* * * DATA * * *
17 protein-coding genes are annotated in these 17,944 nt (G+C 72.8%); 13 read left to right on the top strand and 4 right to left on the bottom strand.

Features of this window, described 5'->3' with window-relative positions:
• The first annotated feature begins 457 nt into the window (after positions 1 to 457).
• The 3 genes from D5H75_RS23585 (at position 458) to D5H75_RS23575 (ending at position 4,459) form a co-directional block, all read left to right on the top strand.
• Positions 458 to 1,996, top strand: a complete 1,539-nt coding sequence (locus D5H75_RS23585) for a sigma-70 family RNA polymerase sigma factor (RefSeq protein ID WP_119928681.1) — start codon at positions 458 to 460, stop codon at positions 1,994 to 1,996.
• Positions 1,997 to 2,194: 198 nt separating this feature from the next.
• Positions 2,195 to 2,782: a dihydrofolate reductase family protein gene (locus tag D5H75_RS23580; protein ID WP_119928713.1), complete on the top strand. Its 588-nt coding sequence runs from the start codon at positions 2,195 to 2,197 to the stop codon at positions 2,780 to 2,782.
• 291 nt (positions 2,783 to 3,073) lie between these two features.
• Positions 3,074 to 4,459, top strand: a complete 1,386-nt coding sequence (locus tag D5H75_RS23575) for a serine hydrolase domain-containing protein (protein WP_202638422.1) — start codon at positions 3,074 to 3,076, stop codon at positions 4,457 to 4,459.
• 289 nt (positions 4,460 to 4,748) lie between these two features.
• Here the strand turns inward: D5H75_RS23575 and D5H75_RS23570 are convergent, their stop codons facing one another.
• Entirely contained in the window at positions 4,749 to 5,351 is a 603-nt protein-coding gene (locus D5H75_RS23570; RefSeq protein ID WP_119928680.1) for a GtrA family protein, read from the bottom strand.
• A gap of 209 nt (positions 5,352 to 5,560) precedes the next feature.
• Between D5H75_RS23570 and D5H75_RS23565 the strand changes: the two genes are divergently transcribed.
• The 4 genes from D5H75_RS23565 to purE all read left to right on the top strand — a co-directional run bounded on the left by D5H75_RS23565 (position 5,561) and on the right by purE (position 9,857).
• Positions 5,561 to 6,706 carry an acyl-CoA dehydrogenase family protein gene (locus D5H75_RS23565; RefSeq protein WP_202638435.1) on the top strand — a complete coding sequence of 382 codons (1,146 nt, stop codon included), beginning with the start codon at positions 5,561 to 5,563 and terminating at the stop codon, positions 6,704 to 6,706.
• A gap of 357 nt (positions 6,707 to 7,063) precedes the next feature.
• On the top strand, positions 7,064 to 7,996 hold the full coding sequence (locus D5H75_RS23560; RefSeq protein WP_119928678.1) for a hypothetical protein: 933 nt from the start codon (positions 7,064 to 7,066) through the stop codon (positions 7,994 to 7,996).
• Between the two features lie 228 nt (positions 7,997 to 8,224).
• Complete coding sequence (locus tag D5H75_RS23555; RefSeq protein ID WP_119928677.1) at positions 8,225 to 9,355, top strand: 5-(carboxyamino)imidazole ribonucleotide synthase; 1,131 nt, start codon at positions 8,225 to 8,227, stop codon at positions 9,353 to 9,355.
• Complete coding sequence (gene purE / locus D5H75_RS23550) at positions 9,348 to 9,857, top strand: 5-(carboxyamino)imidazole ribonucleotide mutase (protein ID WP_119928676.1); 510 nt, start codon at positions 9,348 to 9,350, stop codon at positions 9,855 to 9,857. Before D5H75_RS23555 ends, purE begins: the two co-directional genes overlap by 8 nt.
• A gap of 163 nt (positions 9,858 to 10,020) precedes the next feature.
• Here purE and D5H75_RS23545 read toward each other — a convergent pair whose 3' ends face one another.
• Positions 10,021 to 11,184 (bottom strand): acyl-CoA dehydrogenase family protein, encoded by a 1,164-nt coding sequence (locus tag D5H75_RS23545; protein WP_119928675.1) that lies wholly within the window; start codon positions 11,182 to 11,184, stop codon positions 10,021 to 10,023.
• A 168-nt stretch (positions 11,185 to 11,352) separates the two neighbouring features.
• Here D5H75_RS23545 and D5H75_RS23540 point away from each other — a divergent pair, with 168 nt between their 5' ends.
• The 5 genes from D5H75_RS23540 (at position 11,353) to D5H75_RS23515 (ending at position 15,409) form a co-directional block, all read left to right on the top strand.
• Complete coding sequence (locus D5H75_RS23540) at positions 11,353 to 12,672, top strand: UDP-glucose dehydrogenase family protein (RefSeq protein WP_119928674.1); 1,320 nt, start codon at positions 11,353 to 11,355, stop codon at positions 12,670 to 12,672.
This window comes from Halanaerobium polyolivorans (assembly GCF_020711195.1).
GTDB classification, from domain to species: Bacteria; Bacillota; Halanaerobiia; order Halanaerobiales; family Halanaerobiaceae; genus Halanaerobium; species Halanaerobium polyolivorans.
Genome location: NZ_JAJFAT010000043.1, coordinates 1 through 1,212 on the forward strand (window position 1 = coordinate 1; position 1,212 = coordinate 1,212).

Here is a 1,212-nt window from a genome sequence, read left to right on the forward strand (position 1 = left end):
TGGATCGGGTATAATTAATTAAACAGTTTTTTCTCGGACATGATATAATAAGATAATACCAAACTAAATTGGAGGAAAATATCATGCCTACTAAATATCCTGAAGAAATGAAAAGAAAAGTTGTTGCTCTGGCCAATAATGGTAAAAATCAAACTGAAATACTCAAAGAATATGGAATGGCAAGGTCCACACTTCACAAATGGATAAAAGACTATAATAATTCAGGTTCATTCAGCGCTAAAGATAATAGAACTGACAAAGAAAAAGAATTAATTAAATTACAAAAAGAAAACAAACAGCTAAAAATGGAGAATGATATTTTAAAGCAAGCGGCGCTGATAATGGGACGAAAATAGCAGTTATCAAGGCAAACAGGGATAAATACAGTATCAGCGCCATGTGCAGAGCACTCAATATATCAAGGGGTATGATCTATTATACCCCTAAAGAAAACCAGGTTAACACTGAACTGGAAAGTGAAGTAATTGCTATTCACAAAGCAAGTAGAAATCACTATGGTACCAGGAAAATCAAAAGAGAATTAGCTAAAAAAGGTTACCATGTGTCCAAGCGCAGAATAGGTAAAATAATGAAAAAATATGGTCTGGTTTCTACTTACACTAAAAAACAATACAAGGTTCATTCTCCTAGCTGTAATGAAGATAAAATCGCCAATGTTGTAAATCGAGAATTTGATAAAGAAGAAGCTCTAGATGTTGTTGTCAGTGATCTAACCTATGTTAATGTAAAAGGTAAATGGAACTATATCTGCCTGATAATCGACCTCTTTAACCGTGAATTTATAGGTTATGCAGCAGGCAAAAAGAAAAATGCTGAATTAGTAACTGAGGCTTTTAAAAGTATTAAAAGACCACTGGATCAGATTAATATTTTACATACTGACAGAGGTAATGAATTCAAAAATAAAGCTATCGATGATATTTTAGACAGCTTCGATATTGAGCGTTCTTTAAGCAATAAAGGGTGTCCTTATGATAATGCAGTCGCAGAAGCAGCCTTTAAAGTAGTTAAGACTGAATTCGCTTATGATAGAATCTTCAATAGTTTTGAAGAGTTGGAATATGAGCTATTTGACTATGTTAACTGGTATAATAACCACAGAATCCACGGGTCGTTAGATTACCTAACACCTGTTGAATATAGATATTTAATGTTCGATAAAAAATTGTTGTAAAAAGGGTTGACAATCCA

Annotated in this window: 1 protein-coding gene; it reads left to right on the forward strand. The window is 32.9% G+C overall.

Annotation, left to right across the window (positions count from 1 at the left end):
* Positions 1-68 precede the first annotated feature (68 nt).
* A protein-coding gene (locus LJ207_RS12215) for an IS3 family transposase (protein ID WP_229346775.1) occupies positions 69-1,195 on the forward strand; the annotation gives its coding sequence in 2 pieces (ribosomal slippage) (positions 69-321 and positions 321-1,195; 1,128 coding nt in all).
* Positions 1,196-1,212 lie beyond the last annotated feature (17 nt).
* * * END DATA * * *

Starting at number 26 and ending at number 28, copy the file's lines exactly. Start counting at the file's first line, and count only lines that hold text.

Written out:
• Here D5H75_RS23545 and D5H75_RS23540 point away from each other — a divergent pair, with 168 nt between their 5' ends.
• The 5 genes from D5H75_RS23540 (at position 11,353) to D5H75_RS23515 (ending at position 15,409) form a co-directional block, all read left to right on the top strand.
• Complete coding sequence (locus D5H75_RS23540) at positions 11,353 to 12,672, top strand: UDP-glucose dehydrogenase family protein (RefSeq protein WP_119928674.1); 1,320 nt, start codon at positions 11,353 to 11,355, stop codon at positions 12,670 to 12,672.